Asset manager VanEck has listed the VanEck Sustainable Future of Food Ucits ETF on the London Stock Exchange and the Deutsche Börse Xetra.
The company said it invests in a pooled selection of innovative food companies from around the world and contribute to more sustainably produced food.
Martijn Rozemuller, CEO of VanEck Europe, said: “The production of food, especially meat, harms both the environment and health. This is due to fertilisers, weed killers and other artificial additives in livestock feed, hormones used in raising animals for slaughter, deforestation to make room for farms, air pollution from long transport routes and methane emissions from large farms.”
He added: “Without profound changes in agriculture and food production, the world will not be able to stop climate change. With all this in mind, consumers around the world are now demanding alternatives. The demand for cleaner, healthier and sustainable food is increasing.”
With the new ETF, investors will invest in about 35 stocks that are positioning themselves early for the transformation of the food industry. VanEck said that individual stock selection focuses on the areas of food technology, precision agriculture, and agricultural sustainability.
This new fund sounds similar in aim to the SDG Farmland Fund, which launched in April 2021. That fund looked to focus on global investment in agricultural land, while “providing a significant, concrete contribution” to the achievement of the Sustainable Development Goals (SDGs) of zero hunger, clean water and sanitation, responsible consumption and production, climate action, and life on land.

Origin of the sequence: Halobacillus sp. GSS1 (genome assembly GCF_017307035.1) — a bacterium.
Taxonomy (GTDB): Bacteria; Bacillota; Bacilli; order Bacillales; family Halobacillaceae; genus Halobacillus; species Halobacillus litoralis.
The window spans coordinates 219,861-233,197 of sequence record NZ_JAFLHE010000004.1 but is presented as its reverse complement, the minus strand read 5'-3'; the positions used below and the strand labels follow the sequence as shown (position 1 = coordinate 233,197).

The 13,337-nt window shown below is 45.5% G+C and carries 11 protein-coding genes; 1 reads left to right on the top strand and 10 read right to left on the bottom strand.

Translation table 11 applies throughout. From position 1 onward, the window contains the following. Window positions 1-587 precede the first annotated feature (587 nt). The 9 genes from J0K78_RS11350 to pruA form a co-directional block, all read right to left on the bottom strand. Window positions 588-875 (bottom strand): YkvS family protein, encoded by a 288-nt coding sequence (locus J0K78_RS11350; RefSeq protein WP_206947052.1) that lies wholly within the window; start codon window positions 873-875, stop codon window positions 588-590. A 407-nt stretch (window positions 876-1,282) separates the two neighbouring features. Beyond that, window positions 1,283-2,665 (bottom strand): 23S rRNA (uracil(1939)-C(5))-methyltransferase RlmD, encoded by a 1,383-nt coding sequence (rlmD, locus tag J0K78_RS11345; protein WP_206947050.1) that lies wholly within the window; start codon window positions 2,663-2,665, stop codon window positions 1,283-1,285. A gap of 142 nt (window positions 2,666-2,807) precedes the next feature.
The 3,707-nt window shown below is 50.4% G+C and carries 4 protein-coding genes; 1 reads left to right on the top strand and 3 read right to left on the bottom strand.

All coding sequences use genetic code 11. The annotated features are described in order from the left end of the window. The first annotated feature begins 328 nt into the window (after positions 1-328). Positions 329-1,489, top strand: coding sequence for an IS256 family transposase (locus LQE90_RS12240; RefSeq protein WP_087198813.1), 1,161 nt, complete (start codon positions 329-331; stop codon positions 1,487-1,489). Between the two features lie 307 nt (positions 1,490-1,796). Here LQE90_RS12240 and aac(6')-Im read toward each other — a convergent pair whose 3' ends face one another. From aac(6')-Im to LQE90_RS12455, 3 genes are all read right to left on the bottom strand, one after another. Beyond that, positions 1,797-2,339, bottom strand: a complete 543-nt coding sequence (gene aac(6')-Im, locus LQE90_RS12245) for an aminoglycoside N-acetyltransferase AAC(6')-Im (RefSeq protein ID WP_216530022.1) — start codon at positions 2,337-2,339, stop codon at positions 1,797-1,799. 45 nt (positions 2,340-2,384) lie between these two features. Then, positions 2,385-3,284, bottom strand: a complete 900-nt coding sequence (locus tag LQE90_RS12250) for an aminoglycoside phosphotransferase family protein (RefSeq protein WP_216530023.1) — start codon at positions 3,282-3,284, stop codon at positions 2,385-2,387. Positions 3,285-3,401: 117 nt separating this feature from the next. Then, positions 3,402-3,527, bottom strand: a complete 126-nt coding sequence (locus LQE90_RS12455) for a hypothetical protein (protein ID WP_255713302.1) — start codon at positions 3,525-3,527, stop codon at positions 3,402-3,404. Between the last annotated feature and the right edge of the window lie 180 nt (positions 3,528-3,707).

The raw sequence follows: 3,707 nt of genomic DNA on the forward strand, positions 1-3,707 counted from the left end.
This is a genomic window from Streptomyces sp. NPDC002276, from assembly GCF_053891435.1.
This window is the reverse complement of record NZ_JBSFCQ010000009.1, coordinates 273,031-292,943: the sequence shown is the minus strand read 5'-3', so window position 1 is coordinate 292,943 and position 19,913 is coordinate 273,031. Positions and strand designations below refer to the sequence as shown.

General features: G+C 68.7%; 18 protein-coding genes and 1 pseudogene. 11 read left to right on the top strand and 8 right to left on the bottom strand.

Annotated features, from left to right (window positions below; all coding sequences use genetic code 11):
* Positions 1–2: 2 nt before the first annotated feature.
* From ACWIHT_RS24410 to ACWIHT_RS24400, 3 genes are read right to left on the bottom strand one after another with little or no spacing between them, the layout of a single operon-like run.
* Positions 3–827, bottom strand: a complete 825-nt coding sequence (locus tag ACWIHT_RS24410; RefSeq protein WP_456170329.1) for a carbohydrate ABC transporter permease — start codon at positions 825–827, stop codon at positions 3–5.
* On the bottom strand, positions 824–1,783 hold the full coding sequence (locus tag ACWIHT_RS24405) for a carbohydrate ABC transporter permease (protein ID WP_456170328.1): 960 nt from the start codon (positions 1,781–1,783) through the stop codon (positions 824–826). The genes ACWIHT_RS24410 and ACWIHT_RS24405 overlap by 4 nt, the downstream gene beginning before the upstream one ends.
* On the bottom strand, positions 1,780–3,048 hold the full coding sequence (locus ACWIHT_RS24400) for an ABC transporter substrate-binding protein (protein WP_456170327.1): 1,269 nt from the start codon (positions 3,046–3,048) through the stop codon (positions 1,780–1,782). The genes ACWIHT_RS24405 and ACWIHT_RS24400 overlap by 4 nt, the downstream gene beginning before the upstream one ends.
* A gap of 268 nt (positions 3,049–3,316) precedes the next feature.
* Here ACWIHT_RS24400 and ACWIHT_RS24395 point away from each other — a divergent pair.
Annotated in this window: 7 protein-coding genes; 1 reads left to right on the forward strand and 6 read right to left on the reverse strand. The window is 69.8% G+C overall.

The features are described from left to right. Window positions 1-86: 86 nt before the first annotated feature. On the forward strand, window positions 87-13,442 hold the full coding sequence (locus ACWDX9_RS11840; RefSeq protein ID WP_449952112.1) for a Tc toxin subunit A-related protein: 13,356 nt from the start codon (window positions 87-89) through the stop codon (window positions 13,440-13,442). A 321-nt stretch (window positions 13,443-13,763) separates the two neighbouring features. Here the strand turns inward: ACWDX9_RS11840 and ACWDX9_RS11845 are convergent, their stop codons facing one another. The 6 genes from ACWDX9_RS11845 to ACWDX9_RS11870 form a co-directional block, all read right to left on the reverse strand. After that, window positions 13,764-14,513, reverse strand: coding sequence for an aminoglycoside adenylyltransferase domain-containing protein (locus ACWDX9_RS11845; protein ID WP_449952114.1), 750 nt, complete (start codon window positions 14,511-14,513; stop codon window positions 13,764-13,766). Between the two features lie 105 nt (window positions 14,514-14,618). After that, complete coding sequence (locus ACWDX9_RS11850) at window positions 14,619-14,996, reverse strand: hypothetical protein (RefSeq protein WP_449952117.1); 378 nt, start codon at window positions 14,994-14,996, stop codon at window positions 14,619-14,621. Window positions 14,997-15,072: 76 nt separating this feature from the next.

Food has increasingly been a topic of interest in the investment world, suggesting that it either is important or people are making financial decisions when hungry.
Earlier this month, Franklin Templeton released a new paper called Food Innovation: Investing to Feed our Future.
Writing in the foreword of that report, Anne Simpson, global head of sustainability at the firm, said: “Disruption of the region’s critical wheat and fertilizer exports threaten to push an estimated 33m–47m more people in 81 countries to the brink of famine in the coming year. It struck me sitting in Kings College—nearly 600 years after it was founded by Henry VI—that we’ve seen extraordinary progress since that time, yet many people globally continue to face the existential challenges of hunger and war, and we all face the consequences of climate change.”